Namely, Hezbollah toppled the Lebanese government and tensions are high in preparation for the United Nations' report on the murder of former Lebanese Prime Minister Rafik Hariri .
"We don't want to give the Hezbollah government free gifts," an official in Jerusalem told Ynet on Sunday, and it seems that for the time being the plan to withdraw from Ghajar has been frozen.
According to the ministers' decision back in November 2010, the IDF was to withdraw from the northern part of the village and leave it under the UN's authority, redeploying Israeli forces on the southern side of the border.
The Cabinet ordered the Foreign Ministry to complete negotiations with the UN force in southern Lebanon, UNIFIL, as soon as possible "while maintaining the regional security of Israel and the quality of life of village residents". Foreign Minister Avigdor Lieberman said at the time the plan would be executed within a few weeks.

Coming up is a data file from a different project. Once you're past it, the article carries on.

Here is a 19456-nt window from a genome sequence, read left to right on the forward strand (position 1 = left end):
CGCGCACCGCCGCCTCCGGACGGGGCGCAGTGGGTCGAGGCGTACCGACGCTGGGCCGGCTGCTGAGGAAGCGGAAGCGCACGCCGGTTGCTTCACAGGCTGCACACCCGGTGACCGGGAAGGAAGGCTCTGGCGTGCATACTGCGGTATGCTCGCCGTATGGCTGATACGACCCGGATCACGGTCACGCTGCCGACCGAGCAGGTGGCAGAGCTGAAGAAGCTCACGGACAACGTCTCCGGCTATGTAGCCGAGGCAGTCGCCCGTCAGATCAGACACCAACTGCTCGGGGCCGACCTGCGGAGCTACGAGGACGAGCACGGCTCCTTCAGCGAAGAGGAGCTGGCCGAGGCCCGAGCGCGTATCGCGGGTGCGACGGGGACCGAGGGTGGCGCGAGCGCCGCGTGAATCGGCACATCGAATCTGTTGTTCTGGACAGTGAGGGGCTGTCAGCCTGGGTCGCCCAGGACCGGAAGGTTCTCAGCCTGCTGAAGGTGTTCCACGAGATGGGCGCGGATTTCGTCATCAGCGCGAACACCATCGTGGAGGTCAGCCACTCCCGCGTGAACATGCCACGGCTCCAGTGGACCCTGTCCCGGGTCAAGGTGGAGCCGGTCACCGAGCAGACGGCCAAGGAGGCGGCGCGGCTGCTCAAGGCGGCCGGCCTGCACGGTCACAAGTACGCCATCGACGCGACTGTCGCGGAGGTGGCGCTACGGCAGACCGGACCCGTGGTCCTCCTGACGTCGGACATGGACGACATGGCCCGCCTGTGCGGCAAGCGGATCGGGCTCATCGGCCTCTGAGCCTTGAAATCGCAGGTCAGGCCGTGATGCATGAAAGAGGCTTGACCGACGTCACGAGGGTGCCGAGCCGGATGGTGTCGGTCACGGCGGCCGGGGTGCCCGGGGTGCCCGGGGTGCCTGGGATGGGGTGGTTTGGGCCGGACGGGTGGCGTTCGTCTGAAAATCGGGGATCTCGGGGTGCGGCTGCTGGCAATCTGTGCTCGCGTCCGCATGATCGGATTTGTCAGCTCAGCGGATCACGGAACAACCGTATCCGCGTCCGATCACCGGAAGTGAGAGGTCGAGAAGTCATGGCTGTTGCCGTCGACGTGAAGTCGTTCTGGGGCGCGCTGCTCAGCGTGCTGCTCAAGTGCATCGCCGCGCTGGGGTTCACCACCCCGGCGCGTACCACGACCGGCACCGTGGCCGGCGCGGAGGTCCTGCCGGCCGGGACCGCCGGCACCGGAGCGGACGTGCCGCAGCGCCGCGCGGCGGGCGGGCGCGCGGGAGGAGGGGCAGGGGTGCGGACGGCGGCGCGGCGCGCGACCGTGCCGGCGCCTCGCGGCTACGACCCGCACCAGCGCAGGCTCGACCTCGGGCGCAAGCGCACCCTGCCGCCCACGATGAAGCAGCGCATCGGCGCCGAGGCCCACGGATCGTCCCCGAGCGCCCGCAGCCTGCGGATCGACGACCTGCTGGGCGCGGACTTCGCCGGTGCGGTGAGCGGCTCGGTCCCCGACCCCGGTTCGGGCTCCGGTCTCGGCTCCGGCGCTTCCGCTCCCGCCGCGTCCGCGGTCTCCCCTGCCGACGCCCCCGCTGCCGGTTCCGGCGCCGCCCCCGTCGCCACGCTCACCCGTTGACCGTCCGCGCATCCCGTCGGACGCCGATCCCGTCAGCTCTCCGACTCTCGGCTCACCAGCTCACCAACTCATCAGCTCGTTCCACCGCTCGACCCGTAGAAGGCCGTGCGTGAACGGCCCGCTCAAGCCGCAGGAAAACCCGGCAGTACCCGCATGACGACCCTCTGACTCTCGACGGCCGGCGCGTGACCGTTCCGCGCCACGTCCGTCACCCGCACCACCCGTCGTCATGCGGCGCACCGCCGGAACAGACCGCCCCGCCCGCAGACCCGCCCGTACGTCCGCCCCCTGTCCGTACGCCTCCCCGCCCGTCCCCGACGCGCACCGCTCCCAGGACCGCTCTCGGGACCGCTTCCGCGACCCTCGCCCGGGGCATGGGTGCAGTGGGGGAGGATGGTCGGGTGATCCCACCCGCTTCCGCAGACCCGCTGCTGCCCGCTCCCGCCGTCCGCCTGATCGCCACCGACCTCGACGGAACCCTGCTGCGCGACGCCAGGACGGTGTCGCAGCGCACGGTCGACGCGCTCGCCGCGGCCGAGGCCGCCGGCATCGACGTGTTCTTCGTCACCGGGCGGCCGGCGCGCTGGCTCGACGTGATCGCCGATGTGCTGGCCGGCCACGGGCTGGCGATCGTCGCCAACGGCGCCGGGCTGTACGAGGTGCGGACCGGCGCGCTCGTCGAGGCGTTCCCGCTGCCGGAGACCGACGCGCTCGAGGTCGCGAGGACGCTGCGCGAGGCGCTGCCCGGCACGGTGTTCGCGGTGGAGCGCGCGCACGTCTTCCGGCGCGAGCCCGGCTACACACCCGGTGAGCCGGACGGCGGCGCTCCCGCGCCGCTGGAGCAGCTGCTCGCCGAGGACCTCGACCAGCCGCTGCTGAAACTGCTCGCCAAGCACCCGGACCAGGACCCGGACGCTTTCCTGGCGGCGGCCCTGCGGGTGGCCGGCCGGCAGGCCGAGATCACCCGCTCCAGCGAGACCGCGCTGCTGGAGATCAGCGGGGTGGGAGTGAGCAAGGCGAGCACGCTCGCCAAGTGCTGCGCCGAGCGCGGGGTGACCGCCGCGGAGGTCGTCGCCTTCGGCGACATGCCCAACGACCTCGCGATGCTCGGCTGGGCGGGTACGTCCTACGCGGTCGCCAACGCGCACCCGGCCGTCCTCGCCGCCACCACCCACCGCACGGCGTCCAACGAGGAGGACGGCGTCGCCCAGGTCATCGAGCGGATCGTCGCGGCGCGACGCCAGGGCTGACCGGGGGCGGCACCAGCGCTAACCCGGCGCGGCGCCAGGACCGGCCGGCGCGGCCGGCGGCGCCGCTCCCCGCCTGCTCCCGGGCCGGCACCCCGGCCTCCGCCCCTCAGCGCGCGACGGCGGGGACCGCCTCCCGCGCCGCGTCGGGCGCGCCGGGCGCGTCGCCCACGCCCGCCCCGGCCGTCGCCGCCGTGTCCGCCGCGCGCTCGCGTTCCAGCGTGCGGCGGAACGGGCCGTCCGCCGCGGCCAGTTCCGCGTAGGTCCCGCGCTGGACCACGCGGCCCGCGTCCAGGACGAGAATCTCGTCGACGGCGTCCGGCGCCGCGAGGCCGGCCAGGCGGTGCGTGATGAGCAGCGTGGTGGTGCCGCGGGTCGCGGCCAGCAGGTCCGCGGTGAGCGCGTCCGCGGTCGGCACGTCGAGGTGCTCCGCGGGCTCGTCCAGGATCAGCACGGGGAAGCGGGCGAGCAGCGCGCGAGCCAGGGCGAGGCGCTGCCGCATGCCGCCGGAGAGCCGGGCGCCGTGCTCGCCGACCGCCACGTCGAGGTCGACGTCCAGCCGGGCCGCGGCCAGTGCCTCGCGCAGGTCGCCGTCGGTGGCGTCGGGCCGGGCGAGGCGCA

Ghajar border (Photo: AFP)
However, months have gone by and nothing has changed, with IDF soldiers still deployed in the Lebanese village. "The idea was to boost the moderates, not the extremists," the Jerusalem official said. "Today it's problematic to hand over Ghajar to the Hezbollah government. We are discussing the matter with the UN and UNIFIL. Back in December we couldn't have predicted the current instability and Hezbollah toppling the government."
The Foreign Ministry is continuing to prepare the village for withdrawal while debating exactly how to handle recent developments, including the riots in Egypt that forced Israel to reprioritize. According to the Ministry's evaluation, the Ghajar plan might be presented once again to the Security Cabinet within a few months for additional approval. "Nothing will happen before the Hariri report comes out," the Israeli official estimated.
The Foreign Ministry refused to issue an official response to the story.
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